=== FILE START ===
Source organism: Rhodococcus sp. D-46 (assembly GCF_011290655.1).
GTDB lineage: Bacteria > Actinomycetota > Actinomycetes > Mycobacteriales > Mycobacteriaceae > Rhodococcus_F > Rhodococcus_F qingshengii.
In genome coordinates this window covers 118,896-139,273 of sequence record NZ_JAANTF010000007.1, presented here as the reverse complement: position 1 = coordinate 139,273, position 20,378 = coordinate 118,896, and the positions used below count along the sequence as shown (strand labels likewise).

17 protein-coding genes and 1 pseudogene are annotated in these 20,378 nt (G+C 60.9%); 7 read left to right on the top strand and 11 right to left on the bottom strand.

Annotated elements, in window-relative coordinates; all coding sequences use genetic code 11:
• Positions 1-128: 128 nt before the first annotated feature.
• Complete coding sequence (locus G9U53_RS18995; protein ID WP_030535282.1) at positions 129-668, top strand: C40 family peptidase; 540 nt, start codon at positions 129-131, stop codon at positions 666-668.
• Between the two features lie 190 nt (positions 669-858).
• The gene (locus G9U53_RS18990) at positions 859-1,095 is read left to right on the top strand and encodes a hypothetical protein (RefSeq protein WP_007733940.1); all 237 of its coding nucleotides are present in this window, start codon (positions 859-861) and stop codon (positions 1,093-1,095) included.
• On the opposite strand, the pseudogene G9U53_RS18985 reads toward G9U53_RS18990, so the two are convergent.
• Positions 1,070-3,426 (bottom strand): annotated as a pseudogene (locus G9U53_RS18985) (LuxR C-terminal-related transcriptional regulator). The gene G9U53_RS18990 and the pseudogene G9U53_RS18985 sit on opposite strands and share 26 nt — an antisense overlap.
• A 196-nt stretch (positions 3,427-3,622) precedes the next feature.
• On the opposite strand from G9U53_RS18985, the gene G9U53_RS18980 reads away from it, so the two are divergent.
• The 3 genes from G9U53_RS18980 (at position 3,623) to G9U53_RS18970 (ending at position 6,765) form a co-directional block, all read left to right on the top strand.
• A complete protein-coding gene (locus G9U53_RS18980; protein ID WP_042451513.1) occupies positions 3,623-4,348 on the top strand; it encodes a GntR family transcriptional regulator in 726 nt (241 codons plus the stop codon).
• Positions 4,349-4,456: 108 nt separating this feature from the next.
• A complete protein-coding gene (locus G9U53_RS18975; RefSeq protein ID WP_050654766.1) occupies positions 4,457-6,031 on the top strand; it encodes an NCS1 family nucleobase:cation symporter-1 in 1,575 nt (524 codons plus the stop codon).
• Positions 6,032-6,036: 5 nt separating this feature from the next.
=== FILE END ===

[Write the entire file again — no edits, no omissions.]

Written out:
Source organism: Rhodococcus sp. D-46 (assembly GCF_011290655.1).
GTDB lineage: Bacteria > Actinomycetota > Actinomycetes > Mycobacteriales > Mycobacteriaceae > Rhodococcus_F > Rhodococcus_F qingshengii.
In genome coordinates this window covers 118,896-139,273 of sequence record NZ_JAANTF010000007.1, presented here as the reverse complement: position 1 = coordinate 139,273, position 20,378 = coordinate 118,896, and the positions used below count along the sequence as shown (strand labels likewise).

17 protein-coding genes and 1 pseudogene are annotated in these 20,378 nt (G+C 60.9%); 7 read left to right on the top strand and 11 right to left on the bottom strand.

Annotated elements, in window-relative coordinates; all coding sequences use genetic code 11:
• Positions 1-128: 128 nt before the first annotated feature.
• Complete coding sequence (locus G9U53_RS18995; protein ID WP_030535282.1) at positions 129-668, top strand: C40 family peptidase; 540 nt, start codon at positions 129-131, stop codon at positions 666-668.
• Between the two features lie 190 nt (positions 669-858).
• The gene (locus G9U53_RS18990) at positions 859-1,095 is read left to right on the top strand and encodes a hypothetical protein (RefSeq protein WP_007733940.1); all 237 of its coding nucleotides are present in this window, start codon (positions 859-861) and stop codon (positions 1,093-1,095) included.
• On the opposite strand, the pseudogene G9U53_RS18985 reads toward G9U53_RS18990, so the two are convergent.
• Positions 1,070-3,426 (bottom strand): annotated as a pseudogene (locus G9U53_RS18985) (LuxR C-terminal-related transcriptional regulator). The gene G9U53_RS18990 and the pseudogene G9U53_RS18985 sit on opposite strands and share 26 nt — an antisense overlap.
• A 196-nt stretch (positions 3,427-3,622) precedes the next feature.
• On the opposite strand from G9U53_RS18985, the gene G9U53_RS18980 reads away from it, so the two are divergent.
• The 3 genes from G9U53_RS18980 (at position 3,623) to G9U53_RS18970 (ending at position 6,765) form a co-directional block, all read left to right on the top strand.
• A complete protein-coding gene (locus G9U53_RS18980; protein ID WP_042451513.1) occupies positions 3,623-4,348 on the top strand; it encodes a GntR family transcriptional regulator in 726 nt (241 codons plus the stop codon).
• Positions 4,349-4,456: 108 nt separating this feature from the next.
• A complete protein-coding gene (locus G9U53_RS18975; RefSeq protein ID WP_050654766.1) occupies positions 4,457-6,031 on the top strand; it encodes an NCS1 family nucleobase:cation symporter-1 in 1,575 nt (524 codons plus the stop codon).
• Positions 6,032-6,036: 5 nt separating this feature from the next.